Monday, November 26, 2018

I only want my work sent certain places; should I mention that in the query?

I mainly write romance, which I realize isn't in your wheelhouse, but I have no doubt that you'll be able to offer some insight. I am about to leap into the query trenches, and hoping that my perfect-for-me agent and I will find each other and begin our wonderful working relationship soon. So, here's my question (and yes, I know I'm putting the cart before the horse here, but it's been on my mind):

The romance market is unlike any other genre out there, in that there are a number of imprints, attached to large publishing houses, that accept unsolicited submissions. These imprints also, for the most part, only publish ebooks (at least as a first step). This is not what I want. I feel like submitting to these imprints is something that I could do on my own, and while having an agent in my corner when it comes to the contract is a huge deal, I'm not sure I see that benefit as the same sort of asset as an agent's editorial contacts and relationships at places that don't take material from un-agented authors. I mean, wouldn't these sort of contracts be boilerplate? I can't imagine that there would be a whole lot that an agent could negotiate, although it is very possible that I could be wrong about that. It has happened many times before. :)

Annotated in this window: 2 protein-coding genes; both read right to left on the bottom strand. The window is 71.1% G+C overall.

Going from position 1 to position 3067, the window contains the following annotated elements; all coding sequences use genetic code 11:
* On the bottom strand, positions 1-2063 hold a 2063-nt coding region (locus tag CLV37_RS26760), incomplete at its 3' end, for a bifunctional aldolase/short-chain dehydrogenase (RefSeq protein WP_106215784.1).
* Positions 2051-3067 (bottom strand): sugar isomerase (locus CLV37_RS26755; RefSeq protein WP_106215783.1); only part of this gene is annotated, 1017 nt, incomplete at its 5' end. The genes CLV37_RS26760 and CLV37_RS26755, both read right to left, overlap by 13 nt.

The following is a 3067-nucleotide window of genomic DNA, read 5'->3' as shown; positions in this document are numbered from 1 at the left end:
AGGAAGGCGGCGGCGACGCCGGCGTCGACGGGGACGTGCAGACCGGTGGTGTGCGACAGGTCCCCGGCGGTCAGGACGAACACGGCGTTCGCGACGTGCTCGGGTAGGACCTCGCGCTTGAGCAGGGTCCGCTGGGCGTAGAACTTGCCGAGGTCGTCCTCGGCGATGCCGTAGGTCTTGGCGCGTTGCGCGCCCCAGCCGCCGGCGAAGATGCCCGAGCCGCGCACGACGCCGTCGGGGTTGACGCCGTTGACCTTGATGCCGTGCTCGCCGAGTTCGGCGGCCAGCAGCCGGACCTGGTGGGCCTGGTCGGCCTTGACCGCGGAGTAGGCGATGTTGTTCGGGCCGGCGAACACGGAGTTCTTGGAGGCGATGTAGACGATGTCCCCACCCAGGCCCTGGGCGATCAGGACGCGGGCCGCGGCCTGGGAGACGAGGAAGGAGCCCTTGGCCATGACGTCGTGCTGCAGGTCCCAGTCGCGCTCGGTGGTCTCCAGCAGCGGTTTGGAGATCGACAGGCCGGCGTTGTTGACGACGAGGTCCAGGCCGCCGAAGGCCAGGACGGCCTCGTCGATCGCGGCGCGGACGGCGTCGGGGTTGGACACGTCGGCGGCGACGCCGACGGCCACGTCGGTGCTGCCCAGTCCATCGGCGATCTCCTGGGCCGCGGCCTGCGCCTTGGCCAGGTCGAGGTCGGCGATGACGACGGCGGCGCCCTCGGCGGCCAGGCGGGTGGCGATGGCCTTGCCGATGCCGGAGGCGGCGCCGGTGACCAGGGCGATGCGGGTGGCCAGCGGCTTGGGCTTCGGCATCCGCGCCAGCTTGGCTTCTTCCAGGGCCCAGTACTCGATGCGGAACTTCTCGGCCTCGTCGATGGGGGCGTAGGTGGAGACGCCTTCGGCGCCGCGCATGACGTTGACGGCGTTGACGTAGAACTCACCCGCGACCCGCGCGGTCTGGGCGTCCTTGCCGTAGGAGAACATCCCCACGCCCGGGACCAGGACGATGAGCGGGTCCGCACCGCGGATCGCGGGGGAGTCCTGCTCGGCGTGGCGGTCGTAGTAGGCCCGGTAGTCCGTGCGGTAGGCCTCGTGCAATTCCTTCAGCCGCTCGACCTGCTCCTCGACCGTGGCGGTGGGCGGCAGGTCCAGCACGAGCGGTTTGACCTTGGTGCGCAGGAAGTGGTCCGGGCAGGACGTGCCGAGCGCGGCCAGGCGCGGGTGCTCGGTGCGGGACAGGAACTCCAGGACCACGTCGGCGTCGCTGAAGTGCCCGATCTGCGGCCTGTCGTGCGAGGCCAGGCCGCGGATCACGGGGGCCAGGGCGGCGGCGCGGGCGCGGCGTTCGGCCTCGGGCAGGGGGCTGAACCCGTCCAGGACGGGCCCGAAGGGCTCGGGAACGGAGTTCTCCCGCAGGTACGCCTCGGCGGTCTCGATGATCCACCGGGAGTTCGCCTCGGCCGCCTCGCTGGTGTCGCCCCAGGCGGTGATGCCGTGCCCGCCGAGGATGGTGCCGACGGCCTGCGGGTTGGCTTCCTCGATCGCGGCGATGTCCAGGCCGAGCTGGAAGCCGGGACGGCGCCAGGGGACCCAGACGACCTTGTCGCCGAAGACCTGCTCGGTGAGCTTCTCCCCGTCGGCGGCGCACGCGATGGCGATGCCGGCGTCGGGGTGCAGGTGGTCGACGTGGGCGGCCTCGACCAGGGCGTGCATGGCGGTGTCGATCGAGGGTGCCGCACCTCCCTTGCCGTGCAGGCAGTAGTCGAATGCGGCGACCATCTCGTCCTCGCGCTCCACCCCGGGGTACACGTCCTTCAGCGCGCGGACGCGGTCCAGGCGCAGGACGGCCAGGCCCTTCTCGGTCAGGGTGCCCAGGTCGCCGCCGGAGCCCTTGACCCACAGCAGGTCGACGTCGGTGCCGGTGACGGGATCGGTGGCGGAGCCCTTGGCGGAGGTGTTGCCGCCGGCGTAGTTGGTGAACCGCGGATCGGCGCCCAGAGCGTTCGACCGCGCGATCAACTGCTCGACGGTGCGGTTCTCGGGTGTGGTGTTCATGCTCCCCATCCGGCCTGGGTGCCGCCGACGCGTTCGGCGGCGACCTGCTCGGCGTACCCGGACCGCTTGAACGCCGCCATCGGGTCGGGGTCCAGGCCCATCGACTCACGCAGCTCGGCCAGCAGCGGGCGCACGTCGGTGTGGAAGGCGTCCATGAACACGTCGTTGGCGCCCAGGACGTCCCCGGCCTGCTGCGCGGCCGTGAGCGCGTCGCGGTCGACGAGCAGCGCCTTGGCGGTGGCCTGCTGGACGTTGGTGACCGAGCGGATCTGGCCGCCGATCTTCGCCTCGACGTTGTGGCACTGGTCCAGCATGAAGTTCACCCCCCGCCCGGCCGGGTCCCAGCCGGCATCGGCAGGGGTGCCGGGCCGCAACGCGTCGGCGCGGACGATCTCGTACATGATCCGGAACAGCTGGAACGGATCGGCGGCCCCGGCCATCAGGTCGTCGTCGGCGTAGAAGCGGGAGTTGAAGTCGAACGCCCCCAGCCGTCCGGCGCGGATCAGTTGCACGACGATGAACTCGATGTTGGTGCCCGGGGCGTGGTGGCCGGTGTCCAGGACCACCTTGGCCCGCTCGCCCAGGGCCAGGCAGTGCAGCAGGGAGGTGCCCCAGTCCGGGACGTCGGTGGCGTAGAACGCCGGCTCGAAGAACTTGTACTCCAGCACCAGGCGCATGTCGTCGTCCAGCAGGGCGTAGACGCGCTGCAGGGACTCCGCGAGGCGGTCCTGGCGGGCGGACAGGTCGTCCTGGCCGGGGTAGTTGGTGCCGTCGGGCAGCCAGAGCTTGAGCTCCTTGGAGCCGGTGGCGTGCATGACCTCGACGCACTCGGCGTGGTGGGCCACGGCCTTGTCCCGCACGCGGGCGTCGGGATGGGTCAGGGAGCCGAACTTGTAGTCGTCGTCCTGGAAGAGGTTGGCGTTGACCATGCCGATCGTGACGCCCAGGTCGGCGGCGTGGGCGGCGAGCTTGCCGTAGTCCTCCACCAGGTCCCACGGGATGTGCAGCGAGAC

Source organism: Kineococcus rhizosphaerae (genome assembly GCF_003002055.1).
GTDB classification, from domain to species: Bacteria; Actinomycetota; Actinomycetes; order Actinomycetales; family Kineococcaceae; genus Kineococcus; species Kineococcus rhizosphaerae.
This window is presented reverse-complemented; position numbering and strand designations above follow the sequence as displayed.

Is it wrong to say to a potential agent that I don't want to submit to these particular imprints? And now that I've written this down, I feel like I'm sort of being an ass-hat. I mean, I don't want to seem ungrateful, especially if I'm lucky enough to get to a point where this becomes an issue. Finding an editor that wants to publish my work is the ultimate dream, so am I being foolish by being so picky?

The question isn't if you should mention this, but when.